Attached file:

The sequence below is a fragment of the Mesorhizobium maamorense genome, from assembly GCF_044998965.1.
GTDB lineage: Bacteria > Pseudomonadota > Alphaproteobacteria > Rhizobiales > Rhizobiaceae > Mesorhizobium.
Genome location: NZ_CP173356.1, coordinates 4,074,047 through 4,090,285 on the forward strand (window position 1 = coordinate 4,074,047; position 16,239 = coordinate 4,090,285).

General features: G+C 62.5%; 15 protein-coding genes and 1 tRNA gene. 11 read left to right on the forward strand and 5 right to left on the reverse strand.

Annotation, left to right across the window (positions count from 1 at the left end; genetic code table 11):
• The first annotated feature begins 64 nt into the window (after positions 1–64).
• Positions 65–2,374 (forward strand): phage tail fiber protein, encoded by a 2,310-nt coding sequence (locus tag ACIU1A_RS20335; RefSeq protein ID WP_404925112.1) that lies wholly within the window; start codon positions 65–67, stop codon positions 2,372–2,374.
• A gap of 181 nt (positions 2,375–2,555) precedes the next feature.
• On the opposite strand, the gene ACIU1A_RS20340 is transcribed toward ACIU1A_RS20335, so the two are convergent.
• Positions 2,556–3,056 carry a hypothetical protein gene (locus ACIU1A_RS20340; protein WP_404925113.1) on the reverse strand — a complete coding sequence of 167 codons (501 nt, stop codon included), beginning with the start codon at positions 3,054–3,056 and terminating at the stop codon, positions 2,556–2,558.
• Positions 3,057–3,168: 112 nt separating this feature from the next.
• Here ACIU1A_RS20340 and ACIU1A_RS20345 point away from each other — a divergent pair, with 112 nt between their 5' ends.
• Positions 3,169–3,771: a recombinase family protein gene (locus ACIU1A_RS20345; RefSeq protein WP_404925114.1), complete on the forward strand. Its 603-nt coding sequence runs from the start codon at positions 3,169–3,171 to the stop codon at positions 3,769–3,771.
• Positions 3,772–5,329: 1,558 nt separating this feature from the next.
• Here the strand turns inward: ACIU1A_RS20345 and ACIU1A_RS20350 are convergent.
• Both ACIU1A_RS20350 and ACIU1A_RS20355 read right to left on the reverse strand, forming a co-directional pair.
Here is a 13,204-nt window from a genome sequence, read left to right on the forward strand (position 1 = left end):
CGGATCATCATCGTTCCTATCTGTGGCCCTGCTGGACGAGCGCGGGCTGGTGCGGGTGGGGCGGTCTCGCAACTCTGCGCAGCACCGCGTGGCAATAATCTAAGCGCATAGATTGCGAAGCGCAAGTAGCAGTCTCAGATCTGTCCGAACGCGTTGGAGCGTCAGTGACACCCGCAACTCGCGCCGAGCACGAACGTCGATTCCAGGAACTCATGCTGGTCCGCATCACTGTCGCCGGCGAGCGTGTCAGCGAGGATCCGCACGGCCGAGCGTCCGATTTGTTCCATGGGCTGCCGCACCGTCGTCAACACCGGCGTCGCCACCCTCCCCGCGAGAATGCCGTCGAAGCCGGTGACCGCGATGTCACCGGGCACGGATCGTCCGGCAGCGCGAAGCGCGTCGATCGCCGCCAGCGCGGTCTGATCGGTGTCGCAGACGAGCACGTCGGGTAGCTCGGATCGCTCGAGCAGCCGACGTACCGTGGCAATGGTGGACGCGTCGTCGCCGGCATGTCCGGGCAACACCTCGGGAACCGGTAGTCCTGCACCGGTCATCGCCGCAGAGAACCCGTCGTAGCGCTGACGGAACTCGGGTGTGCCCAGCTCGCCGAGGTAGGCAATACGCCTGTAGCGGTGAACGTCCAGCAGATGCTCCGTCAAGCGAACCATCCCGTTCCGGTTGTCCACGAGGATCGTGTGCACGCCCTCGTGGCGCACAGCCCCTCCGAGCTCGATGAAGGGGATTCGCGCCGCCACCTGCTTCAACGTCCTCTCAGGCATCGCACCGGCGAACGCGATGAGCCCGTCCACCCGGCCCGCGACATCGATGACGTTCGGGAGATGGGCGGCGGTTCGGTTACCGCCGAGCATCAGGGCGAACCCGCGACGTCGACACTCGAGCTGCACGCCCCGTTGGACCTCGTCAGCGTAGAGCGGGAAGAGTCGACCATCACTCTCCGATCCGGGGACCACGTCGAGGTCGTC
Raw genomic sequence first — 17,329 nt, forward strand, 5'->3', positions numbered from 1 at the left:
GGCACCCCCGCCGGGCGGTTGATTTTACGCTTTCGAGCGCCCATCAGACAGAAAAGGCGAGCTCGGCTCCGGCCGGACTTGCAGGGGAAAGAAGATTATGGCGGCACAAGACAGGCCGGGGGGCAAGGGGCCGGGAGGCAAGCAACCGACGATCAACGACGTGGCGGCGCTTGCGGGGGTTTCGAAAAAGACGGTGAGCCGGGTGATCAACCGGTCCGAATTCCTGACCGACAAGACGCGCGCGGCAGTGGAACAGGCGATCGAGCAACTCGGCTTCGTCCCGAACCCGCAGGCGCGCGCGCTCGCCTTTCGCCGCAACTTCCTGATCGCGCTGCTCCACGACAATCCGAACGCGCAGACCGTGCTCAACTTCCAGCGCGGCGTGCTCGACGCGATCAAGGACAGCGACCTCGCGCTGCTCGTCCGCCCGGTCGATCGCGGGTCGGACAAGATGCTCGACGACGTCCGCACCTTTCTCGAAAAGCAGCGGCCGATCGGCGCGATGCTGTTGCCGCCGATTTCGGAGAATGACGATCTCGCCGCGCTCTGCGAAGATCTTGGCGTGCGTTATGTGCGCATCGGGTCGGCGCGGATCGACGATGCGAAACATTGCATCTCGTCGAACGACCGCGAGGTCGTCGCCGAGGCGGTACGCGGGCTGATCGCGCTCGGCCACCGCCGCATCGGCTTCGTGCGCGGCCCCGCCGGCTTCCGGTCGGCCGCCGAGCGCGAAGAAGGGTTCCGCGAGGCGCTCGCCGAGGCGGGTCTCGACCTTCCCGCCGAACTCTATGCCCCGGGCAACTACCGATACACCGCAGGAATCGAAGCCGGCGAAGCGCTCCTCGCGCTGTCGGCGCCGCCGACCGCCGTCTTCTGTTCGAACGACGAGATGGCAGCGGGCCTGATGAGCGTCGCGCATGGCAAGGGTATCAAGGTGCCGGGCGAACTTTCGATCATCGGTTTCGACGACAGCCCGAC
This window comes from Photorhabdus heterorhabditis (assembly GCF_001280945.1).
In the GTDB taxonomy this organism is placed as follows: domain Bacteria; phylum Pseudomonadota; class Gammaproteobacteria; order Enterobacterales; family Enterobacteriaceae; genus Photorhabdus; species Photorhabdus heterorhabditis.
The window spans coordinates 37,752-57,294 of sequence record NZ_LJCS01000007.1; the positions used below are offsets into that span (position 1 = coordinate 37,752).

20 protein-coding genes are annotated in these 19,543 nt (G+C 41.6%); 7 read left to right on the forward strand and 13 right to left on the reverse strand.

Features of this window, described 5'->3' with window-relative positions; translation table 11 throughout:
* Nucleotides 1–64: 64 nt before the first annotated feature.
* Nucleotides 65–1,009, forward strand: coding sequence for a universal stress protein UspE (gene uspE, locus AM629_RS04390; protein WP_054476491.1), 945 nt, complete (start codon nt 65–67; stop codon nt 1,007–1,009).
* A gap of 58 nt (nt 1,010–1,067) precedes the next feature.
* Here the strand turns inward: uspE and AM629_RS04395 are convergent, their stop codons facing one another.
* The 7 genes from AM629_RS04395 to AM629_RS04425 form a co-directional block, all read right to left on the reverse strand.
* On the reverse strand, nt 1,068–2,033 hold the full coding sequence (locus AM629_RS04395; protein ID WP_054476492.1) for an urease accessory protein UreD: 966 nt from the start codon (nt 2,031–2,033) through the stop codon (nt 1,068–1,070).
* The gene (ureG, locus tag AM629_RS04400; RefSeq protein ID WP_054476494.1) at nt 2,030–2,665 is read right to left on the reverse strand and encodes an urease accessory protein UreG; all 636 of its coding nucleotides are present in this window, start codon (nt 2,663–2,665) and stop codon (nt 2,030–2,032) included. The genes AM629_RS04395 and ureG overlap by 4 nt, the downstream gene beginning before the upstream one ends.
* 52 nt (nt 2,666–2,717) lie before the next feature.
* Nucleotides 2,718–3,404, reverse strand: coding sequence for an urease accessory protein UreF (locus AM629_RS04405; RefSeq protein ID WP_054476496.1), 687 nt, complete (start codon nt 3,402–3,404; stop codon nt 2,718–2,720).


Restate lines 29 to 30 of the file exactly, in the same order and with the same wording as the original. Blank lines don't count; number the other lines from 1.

* Here the strand turns inward: uspE and AM629_RS04395 are convergent, their stop codons facing one another.
* The 7 genes from AM629_RS04395 to AM629_RS04425 form a co-directional block, all read right to left on the reverse strand.